Grog Blog Slogged

Julie Robotham’s Dissection blog links to an article in the Canadian Medical Association Journal, purporting to show that giving out small amounts of alcohol to homeless men reduces harm to them. This may be true, or it may be false. But whatever your current view is on this question, I have no information to suggest that you should change it. This is the kind of article that should be given a weight of precisely zero. The sample size is 17, and there is no control group… a reminder that the publication bar in public health is ankle-high, if it exists at all.

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2 Responses to Grog Blog Slogged

  1. I’ve not read the article and, as a computer scientist, I have no reason (professional or otherwise) to defend publication practices in medicine. However, it is worth understanding how medical scientists come to be aware of a new medical phenomenon (an illness or condition, an effect, a treatment) requiring explanation or wider application: typically it is through an individual doctor (much less often, it is more than one doctor) noticing something which current medical science does not explain, or speculating that a particular condition may respond well to a novel treatment. This is how the effects of thalidomide were first noticed (by William MacBride), how the carcinogenic effects of peanut toxins were first noticed, and how numerous conditions and treatments were first brought to public attention. (It is why so many medical conditions have names, since they are named for the first victim or the first discoverer.)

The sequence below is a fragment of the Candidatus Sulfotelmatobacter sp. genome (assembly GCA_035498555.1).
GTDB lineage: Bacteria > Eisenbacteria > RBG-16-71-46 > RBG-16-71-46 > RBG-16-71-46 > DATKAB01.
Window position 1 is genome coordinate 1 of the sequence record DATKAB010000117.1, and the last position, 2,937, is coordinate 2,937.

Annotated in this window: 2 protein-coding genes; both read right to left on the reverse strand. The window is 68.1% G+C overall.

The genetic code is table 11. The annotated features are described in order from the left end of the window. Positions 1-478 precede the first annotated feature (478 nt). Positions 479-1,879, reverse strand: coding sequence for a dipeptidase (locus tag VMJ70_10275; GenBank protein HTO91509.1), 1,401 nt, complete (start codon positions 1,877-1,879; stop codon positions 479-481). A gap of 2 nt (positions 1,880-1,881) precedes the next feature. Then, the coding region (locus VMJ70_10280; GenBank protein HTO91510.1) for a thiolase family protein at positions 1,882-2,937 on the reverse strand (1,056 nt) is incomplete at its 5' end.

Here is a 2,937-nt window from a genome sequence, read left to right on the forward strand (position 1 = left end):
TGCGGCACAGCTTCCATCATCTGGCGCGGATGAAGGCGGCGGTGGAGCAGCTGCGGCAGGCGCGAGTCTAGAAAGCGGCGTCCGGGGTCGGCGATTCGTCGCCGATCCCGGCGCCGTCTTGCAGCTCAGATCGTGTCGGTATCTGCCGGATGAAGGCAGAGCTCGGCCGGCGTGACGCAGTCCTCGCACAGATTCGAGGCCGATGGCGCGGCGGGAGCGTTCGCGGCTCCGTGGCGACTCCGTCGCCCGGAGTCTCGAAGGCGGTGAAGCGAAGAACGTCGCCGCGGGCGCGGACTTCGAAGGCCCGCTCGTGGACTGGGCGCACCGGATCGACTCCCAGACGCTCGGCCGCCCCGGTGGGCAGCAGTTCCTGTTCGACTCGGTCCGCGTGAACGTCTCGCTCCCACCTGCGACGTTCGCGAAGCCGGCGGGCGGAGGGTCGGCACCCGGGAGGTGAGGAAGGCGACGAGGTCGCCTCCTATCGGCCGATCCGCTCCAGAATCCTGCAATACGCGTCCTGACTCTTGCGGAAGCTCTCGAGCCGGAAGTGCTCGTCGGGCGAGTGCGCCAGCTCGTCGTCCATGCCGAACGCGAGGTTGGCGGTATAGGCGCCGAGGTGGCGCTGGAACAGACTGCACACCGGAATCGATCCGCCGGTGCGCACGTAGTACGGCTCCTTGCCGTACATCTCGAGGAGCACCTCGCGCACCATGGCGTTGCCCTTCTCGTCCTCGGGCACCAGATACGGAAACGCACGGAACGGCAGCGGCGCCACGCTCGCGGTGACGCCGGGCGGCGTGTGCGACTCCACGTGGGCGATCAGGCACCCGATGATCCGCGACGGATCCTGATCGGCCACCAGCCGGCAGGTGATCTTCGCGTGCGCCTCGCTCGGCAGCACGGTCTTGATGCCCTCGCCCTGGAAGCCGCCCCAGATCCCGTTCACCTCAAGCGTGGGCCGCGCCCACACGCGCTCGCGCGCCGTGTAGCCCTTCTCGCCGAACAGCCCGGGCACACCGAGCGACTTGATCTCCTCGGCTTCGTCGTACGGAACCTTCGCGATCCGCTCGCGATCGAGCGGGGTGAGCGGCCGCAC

Now, if a doctor or a medical reseacher believes that there is a previously-unknown condition or effect or treatment, what is this doctor or researcher to do? He/she could adopt your (implied) approach and not publish anything about the effect or treatment until a statistically-valid study has been undertaken. Similarly, his or her peer reviewers or editors could refuse to accept for publication anything based on small sample sizes. But where will the money come from for a large-scale study? Certainly not from medical funding agencies or large medical charities, as they want to see published evidence of the existence of a new phenomenon or treatment before allocating their scarce research funds to its study or treatment. For treatments, pharmaceutical firms may be more willing to pay for something novel, but again they are unlikely to allocate funds to treatments or conditions so novel that they have never been reported in the medical literature. Would you allocate research funds to study some phenomena which only one person seems to know about?

    Thus, it is good and proper that medical journals publish information about conditions or treatments based very small samples, in order that medical science can be alerted to new phenomena worthy of further study. Since medical researchers now all take compulsory statistics courses, and indeed a whole discipline of medical statistics exists, only the simple-minded should have difficulty distinguishing between the validity of preliminary studies based on small sample sizes and that of fully-validated, large-scale studies.

  2. Andrew Leigh says:

    Peter, I think it’s an interesting point (in econometrics, we talk about this as the problem of balancing Type I and Type II errors). My fear is that if we allow the line between anecdote and research finding to blur too much, then we’ll be left in a world in which it becomes very hard to make scientific progress.

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